The Solicitors Regulation Authority’s landmark change to the traditional route of qualifying as a solicitor in England and Wales will be compulsory from 2021. Read on to find out exactly how the SQE will affect non-law students converting to law.
Created with the intention to ensure all future solicitors qualify to the same high standard, the SQE removes any variation in knowledge or skills that currently arise from different teaching methods and syllabuses in legal courses across different higher education institutions. The SQE will offer a centralised method of assessing solicitors and their competence.
The SQE will apply to all aspiring solicitors, regardless of whether they have completed a qualifying law degree (such as the LLB or equivalent) or a non-law degree. This means that the road to becoming a solicitor will be the same for law and non-law students. All that is required is a degree (in any subject).
Prior to the introduction of the SQE, any non-law graduates interested in converting to law would need to complete a one or two-year legal conversion course known as the Graduate Diploma in Law (GDL) before joining law graduates in completing the Legal Practice Course (LPC). They would then finish their training with a two-year training contract. While applying for a training contract, future solicitors would undergo quality and suitability checks. Once completing their two-year training contract, trainees would then need to apply to the SRA to be admitted as a solicitor.
Under the new scheme, once students complete their non-law degree, they will need to complete a two-step assessment. Stage one (known as SQE 1) will assess legal knowledge while SQE 2 will examine practical legal skills. These will be on a pass/fail basis.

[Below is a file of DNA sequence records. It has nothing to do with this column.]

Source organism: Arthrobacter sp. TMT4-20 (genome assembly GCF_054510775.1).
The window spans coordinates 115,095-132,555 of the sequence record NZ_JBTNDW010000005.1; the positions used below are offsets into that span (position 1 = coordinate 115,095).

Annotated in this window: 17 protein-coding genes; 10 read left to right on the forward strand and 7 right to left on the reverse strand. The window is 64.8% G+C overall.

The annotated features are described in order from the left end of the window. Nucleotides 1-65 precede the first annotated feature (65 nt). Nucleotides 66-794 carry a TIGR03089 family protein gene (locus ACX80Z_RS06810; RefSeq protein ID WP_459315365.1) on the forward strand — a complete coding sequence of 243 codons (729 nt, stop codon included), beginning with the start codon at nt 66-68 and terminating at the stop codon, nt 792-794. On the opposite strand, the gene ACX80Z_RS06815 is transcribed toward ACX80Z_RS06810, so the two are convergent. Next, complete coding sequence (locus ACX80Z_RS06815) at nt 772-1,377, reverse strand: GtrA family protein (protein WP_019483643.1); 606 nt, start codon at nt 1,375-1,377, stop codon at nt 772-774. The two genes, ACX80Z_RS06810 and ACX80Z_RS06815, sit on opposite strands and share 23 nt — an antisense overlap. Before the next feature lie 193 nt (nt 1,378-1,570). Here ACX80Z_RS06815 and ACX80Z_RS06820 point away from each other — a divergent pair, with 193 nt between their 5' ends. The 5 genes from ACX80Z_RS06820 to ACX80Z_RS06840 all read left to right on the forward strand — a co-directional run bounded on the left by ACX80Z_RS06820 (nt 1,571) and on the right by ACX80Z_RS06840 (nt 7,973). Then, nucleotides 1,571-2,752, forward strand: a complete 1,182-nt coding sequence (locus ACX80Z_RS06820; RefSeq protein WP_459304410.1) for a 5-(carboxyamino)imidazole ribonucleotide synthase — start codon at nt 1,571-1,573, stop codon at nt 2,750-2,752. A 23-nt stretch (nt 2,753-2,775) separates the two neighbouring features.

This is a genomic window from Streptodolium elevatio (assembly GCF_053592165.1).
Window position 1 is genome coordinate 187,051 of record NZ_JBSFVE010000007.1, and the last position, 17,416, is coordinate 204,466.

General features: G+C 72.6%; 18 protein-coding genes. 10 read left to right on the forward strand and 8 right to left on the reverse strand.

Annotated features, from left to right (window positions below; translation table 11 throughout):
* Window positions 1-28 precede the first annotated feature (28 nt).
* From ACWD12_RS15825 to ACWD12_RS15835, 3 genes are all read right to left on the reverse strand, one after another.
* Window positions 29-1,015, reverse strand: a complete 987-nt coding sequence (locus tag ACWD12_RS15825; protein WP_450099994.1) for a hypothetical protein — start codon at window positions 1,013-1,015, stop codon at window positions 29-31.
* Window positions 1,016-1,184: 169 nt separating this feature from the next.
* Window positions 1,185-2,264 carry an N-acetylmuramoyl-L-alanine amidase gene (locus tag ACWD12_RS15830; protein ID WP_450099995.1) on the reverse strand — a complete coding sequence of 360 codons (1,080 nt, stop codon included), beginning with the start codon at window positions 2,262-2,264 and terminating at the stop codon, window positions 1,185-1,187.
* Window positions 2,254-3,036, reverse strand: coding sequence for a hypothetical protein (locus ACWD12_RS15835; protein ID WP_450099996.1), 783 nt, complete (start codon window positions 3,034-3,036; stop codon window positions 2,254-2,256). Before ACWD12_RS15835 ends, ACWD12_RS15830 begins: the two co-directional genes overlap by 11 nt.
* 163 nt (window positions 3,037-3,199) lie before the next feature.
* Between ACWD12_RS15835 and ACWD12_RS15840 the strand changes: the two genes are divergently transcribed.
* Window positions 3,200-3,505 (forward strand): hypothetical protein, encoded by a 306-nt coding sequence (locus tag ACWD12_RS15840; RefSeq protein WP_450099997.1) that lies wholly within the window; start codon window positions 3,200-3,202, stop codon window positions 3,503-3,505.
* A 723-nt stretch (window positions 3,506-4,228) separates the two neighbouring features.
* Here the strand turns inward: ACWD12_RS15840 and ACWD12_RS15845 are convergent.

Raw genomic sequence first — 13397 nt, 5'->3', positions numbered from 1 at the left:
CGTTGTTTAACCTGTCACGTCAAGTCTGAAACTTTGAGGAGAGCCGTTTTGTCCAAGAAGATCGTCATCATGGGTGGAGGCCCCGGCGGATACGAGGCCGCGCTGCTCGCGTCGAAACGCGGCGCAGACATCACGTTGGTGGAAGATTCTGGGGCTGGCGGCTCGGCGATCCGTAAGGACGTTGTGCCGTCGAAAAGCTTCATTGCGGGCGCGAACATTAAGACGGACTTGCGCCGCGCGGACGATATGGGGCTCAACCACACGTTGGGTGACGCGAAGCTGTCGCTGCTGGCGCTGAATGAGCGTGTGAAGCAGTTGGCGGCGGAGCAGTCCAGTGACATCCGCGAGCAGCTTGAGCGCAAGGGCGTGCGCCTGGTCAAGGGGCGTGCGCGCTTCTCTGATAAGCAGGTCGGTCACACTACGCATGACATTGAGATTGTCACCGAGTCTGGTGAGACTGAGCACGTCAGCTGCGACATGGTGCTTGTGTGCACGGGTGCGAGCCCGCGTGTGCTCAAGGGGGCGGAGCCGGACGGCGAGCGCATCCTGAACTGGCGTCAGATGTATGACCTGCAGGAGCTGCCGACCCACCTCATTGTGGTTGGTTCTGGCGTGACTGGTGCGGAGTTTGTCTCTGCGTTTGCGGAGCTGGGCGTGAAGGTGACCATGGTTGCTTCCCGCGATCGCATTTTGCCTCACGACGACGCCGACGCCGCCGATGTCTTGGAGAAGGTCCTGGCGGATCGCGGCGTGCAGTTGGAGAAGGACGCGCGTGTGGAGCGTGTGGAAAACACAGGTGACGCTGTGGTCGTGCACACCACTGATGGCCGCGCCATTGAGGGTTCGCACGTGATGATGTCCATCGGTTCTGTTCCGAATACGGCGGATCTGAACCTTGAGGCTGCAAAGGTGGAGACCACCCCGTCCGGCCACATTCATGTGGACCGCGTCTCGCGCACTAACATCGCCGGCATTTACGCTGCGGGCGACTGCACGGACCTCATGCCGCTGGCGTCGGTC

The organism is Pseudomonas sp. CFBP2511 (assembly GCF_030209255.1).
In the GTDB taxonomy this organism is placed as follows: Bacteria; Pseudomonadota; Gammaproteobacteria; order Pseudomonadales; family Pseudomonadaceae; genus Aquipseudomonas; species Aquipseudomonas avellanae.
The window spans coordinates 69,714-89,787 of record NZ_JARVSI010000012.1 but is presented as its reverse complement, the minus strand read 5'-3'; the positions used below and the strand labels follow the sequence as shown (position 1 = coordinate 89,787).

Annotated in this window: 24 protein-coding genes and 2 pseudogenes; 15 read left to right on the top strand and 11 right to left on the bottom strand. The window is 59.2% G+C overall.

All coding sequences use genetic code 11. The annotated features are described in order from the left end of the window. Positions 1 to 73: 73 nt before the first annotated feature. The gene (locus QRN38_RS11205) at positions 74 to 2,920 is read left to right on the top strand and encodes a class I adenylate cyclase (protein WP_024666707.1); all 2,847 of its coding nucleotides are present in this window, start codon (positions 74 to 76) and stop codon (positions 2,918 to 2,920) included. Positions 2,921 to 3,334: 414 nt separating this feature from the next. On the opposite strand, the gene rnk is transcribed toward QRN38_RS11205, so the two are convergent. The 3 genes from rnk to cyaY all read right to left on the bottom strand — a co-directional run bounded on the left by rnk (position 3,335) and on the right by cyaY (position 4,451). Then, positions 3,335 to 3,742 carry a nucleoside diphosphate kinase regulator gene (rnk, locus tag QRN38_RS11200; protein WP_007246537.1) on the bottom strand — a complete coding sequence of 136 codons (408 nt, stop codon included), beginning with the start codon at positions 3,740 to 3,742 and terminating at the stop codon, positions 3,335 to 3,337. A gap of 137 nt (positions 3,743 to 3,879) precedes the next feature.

Students will then need to complete at least two years of relevant work experience with a maximum of four employers; this can include paralegal work experience, a traditional work placement or working in a law clinic. This can be taken before, during or after completing the SQE assessments.
Once candidates have passed the two stages and completed two years of experience, the SRA will conduct character and suitability assessments.
Firstly, the SQE will offer a cheaper path into law for non-law students. The average cost of the GDL is approximately £8,400 with a LPC costing up to £16,750 in addition. In comparison, the SQE is estimated to cost between £3,000 and £4,500 (with additional costs for preparation courses). Undoubtedly, the SQE will be cheaper than the GDL and LPC combined. The SQE will allow an easier, and cheaper, transition into law, making a legal career more accessible and ensuring that financial costs do not hinder aspiring solicitors.
Under the SQE, there is greater flexibility of legal work experience; from work at law clinics to experience as a paralegal. Once again, the SQE will allow more people to qualify as solicitors, making sure that various circumstances do not hinder students from entering the profession.
It also ensures that regardless of whether solicitors have completed a law degree or not, standards will be consistent. Having a law degree will only be helpful as far as helping students prepare for some aspects of the SQE. In theory, non-law graduates will not be at a disadvantage. However, this dramatic shake-up to the current route might not be as well received by law firms who prefer the long-standing traditional path to becoming a solicitor.
It is important to bear in mind that the SQE is still in its planning stages and is subject to changes.
Words: Siobhan Ali
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